Under certain circumstances, people who defame others anonymously on the Internet may lose their anonymity. A recent example is a case decided on July 12, 2010, In re: Anonymous Online Speakers, Anonymous Online Speakers, v. United States District Court for the District of Nevada Reno, 611 F.3d 653, 10 Cal. Daily Op. Serv. 8774, 2010 Daily Journal D.A.R. 10,795 (Ninth Cir. 2010). That matter involved Quixtar, a “[m]ultilevel marketing business [that] brought suit alleging that [a] competitor [TEAM] orchestrated [an] Internet smear campaign via anonymous postings and videos disparaging it and its business practices. As part of discovery process, the [lower Court] , ordered [the] competitor's online content manager to disclose identity of three of five online speakers who allegedly made the defamatory comments.”
Examples of the alleged defamatory statements included the following: “Quixtar has regularly, but secretly, acknowledged that its products are overpriced and not sellable”; “Quixtar refused to pay bonuses to IBOs in good standing”; Quixtar “terminated IBOs without due process”; “Quixtar currently suffers from systemic dishonesty”; and “Quixtar is aware of, approves, promotes, and facilitates the systematic noncompliance with the FTC's Amway rules.”
The Court acknowledged that First Amendment protections involving anonymous speech apply to the Internet, as well. “ First Amendment protection for anonymous speech was first articulated a half-century ago in the context of political speech, Talley v. California, 362 U.S. 60, 64-65, 80 S.Ct. 536, 4 L.Ed.2d 559 (1960), but as the Supreme Court later observed, the Talley decision hearkened back to “a respected tradition of anonymity in the advocacy of political causes.” McIntyre v. Ohio Elections Comm'n, 514 U.S. 334, 343, 115 S.Ct. 1511, 131 L.Ed.2d 426 (1995). Undoubtedly the most famous pieces of anonymous American political advocacy are The Federalist Papers, penned by James Madison, Alexander Hamilton, and John Jay, but published under the pseudonym “Publius.” Id. at 344 n. 6, 115 S.Ct. 1511. Their opponents, the Anti-Federalists, also published anonymously, cloaking their real identities with pseudonyms such as “Brutus,” “Centinel,” and “The Federal Farmer.” Id... Although the Internet is the latest platform for anonymous speech, online speech stands on the same footing as other speech-there is “no basis for qualifying the level of First Amendment scrutiny that should be applied” to online speech. Reno v. Am. Civil Liberties Union, 521 U.S. 844, 870, 117 S.Ct. 2329, 138 L.Ed.2d 874 (1997). As with other forms of expression, the ability to speak anonymously on the Internet promotes the robust exchange of ideas and allows individuals to express themselves freely without “fear of economic or official retaliation … [or] concern about social ostracism.” McIntyre, 514 U.S. at 341-42, 115 S.Ct. 1511.”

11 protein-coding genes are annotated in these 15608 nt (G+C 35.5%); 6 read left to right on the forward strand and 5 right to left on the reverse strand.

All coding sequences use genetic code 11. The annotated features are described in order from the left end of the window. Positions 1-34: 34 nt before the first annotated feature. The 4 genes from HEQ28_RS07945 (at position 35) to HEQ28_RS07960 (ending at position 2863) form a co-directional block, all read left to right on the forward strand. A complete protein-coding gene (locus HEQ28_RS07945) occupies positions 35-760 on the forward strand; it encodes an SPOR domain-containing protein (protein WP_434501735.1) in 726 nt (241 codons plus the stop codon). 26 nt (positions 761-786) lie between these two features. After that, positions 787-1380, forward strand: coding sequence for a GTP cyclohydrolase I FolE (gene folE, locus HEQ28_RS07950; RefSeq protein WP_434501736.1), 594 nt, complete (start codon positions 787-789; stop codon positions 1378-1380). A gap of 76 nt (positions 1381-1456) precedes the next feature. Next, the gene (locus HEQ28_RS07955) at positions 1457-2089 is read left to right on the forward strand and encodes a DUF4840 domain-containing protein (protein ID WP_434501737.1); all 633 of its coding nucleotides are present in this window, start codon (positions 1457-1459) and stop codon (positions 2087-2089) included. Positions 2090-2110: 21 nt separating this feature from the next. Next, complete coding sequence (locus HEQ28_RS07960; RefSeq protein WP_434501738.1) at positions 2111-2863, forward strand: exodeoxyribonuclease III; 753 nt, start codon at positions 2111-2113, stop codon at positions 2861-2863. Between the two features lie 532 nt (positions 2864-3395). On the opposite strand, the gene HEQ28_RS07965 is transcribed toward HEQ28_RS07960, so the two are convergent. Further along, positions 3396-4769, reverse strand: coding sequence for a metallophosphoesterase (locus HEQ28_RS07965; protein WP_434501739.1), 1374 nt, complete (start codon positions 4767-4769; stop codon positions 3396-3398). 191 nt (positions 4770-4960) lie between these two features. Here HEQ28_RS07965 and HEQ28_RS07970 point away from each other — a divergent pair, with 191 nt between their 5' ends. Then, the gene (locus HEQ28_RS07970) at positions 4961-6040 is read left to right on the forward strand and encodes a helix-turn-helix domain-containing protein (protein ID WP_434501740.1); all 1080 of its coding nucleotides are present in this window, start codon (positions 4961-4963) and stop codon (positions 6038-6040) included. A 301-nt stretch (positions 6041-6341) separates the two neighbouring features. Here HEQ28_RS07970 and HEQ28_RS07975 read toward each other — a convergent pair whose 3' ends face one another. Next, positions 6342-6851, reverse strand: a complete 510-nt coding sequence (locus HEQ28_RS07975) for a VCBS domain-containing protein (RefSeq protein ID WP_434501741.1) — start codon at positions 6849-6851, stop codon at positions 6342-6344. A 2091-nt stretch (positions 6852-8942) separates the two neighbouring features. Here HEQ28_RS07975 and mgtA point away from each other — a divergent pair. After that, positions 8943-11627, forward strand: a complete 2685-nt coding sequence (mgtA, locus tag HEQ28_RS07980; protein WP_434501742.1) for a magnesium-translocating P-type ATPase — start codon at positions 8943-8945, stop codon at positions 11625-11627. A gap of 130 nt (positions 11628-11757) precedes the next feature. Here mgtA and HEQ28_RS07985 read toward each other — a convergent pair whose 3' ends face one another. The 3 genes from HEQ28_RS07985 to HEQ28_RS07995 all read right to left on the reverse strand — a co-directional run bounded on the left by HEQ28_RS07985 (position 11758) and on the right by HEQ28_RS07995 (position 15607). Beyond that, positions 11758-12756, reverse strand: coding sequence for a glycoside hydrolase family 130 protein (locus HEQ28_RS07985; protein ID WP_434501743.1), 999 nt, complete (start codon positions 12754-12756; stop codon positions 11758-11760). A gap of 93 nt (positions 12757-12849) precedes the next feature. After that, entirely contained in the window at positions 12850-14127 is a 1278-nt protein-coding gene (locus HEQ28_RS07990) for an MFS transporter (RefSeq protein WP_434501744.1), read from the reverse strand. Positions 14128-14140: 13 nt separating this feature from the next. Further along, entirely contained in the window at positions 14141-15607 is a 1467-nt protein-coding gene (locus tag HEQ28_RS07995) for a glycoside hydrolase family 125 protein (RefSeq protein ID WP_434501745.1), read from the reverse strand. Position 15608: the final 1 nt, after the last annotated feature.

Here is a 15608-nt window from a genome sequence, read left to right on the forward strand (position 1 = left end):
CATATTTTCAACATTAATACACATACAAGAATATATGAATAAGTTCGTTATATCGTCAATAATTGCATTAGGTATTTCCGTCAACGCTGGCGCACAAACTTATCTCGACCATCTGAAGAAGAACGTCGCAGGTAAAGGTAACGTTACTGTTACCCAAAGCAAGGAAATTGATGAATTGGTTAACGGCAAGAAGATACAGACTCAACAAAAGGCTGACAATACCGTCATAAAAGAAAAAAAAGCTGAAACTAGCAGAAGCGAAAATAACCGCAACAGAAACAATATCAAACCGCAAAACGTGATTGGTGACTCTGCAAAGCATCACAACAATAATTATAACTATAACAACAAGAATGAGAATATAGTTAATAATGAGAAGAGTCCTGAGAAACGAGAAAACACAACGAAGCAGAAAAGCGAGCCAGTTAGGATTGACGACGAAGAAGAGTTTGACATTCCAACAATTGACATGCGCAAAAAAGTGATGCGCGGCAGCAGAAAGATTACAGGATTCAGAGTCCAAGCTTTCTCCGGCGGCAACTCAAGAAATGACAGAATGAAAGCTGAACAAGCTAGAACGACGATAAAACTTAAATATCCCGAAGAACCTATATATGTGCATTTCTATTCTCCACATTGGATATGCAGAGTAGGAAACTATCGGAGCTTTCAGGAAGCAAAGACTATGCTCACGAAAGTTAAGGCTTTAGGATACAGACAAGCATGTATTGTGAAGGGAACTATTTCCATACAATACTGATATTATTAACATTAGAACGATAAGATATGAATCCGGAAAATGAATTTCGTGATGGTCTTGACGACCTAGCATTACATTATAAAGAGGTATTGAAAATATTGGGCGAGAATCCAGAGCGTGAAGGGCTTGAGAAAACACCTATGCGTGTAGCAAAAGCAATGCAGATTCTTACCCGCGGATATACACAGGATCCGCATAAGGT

The Court also acknowledged that just because this was commercial speech, not political speech, that did not mean it lacked First Amendment protection. “The Internet postings and video at issue in the petition and cross-petition are best described as types of ‘expression related solely to the economic interests of the speaker and its audience’ and are thus properly categorized as commercial speech. Central Hudson Gas & Elec. Corp., 447 U.S. at 561, 100 S.Ct. 2343. The claimed disparagement goes to the heart of Quixtar's commercial practices and its business operations. However, this characterization alone does not determine the First Amendment protections for the anonymous commercial speech central to this case. The Supreme Court has underscored that “an author's decision to remain anonymous, like other decisions concerning omissions or additions to the content of a publication, is an aspect of the freedom of *658 speech protected by the First Amendment.” McIntyre, 514 U.S. at 342, 115 S.Ct. 1511.”
The Court concluded that “[t]he district court here appropriately considered the important value of anonymous speech balanced against a party's need for relevant discovery in a civil action. It also recognized the “great potential for irresponsible, malicious, and harmful communication” and that particularly in the age of the Internet, the “speed and power of internet technology makes it difficult for the truth to ‘catch up’ to the lie.”
Accordingly, the Court of Appeals held that because the lower Court’s ruling was not clearly erroneous, they would not disturb it on appeal.